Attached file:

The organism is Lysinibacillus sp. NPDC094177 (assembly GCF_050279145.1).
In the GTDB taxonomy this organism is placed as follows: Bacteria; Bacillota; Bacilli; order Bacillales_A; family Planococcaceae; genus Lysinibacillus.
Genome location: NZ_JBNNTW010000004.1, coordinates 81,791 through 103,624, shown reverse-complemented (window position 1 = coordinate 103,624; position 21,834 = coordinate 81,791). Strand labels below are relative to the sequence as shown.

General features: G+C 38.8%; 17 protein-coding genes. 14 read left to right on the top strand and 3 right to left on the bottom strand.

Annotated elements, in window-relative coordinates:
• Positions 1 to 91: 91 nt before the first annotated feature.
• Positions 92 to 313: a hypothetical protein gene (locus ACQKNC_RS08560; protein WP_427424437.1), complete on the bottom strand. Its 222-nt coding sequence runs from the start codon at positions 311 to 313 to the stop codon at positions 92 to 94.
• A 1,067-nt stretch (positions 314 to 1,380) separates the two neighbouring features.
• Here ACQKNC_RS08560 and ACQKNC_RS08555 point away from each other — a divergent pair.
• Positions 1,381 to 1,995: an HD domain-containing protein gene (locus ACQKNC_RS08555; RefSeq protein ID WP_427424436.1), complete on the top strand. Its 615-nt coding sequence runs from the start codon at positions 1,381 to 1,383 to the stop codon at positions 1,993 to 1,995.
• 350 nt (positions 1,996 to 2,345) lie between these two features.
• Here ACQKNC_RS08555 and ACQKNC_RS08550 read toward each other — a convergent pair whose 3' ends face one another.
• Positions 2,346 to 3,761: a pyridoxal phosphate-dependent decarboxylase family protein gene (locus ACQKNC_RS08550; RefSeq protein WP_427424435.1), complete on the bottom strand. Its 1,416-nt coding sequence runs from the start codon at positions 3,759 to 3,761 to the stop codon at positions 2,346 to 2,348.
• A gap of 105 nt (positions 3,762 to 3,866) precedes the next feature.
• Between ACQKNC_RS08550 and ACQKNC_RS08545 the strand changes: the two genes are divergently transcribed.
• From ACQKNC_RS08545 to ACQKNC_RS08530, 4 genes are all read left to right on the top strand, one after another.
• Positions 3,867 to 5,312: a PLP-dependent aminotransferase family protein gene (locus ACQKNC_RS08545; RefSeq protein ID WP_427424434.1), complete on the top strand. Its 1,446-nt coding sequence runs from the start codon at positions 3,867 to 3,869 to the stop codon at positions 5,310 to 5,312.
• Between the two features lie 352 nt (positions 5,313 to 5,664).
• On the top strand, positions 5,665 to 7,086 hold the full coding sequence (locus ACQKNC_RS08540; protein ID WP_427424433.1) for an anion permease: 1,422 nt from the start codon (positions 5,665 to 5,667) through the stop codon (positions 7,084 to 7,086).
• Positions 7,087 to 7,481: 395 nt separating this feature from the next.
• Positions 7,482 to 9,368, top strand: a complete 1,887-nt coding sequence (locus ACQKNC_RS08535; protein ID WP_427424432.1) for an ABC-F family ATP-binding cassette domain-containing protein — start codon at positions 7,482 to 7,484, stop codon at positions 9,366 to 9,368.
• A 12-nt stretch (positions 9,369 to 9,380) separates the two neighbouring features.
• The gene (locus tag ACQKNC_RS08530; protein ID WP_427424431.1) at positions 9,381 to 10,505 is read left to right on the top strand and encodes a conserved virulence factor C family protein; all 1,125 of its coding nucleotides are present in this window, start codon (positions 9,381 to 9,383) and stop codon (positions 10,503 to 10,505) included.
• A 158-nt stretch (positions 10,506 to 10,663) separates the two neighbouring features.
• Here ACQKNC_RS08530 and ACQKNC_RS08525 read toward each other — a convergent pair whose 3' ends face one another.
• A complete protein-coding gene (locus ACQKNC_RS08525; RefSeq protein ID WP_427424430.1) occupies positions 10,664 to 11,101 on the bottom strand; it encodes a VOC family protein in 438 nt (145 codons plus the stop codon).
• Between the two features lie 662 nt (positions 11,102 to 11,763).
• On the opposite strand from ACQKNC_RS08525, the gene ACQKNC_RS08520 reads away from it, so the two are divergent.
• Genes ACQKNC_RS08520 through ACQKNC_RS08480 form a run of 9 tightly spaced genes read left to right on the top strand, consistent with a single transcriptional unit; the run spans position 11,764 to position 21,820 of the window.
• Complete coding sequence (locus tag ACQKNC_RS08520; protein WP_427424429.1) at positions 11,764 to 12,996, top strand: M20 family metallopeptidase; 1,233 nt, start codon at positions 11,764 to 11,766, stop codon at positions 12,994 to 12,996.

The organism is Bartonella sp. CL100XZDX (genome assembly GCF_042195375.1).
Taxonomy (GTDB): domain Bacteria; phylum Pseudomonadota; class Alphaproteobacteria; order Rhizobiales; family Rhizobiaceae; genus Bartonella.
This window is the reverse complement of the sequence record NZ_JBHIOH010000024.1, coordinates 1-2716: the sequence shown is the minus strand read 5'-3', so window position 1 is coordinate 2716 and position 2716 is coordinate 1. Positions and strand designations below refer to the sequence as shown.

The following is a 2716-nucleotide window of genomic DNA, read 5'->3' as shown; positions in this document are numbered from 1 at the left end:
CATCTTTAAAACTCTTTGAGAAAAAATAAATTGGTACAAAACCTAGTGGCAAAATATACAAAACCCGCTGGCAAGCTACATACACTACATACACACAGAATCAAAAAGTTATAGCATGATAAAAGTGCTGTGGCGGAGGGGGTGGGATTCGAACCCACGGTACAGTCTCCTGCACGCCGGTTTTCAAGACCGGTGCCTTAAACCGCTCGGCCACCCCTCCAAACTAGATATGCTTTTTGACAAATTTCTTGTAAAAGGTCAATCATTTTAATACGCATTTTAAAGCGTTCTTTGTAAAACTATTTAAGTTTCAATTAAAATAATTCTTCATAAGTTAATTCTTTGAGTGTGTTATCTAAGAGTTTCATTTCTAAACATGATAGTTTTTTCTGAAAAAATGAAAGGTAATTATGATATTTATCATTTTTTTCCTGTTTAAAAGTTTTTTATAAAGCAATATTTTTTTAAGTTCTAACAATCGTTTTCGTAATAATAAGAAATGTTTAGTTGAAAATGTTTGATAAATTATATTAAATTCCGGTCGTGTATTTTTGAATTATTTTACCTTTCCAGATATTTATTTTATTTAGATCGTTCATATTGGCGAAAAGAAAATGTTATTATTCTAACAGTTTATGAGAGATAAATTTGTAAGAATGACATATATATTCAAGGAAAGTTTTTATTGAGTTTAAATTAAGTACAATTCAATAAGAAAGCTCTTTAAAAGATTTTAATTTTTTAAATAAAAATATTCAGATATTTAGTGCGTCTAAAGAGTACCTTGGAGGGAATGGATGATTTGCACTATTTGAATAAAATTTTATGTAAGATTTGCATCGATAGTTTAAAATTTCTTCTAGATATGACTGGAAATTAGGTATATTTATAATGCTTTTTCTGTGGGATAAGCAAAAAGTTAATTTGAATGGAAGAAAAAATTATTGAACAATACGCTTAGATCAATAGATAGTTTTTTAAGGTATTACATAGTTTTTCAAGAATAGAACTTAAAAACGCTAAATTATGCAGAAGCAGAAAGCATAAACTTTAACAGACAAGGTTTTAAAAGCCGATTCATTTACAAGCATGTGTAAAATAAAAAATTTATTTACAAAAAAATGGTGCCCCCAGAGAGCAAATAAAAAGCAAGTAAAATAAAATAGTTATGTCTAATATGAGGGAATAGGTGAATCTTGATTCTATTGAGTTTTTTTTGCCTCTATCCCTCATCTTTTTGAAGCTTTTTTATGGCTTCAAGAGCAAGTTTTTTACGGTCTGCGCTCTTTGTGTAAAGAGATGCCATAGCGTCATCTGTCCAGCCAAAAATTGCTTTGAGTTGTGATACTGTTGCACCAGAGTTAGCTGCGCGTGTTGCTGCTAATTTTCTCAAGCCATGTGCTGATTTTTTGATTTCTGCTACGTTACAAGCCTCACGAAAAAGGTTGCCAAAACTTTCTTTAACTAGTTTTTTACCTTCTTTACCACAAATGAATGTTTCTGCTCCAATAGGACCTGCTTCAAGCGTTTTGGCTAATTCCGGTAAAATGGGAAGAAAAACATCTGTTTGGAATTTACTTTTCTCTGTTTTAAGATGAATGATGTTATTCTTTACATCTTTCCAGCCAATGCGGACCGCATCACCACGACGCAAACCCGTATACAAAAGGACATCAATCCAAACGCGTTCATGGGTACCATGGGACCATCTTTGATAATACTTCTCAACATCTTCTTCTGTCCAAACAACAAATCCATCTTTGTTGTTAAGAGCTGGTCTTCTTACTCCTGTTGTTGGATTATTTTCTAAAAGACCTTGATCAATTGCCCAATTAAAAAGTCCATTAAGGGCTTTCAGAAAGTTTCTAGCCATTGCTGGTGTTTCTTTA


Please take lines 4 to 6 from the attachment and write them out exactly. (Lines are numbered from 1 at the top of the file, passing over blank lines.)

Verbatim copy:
General features: G+C 38.8%; 17 protein-coding genes. 14 read left to right on the top strand and 3 right to left on the bottom strand.

Annotated elements, in window-relative coordinates:
• Positions 1 to 91: 91 nt before the first annotated feature.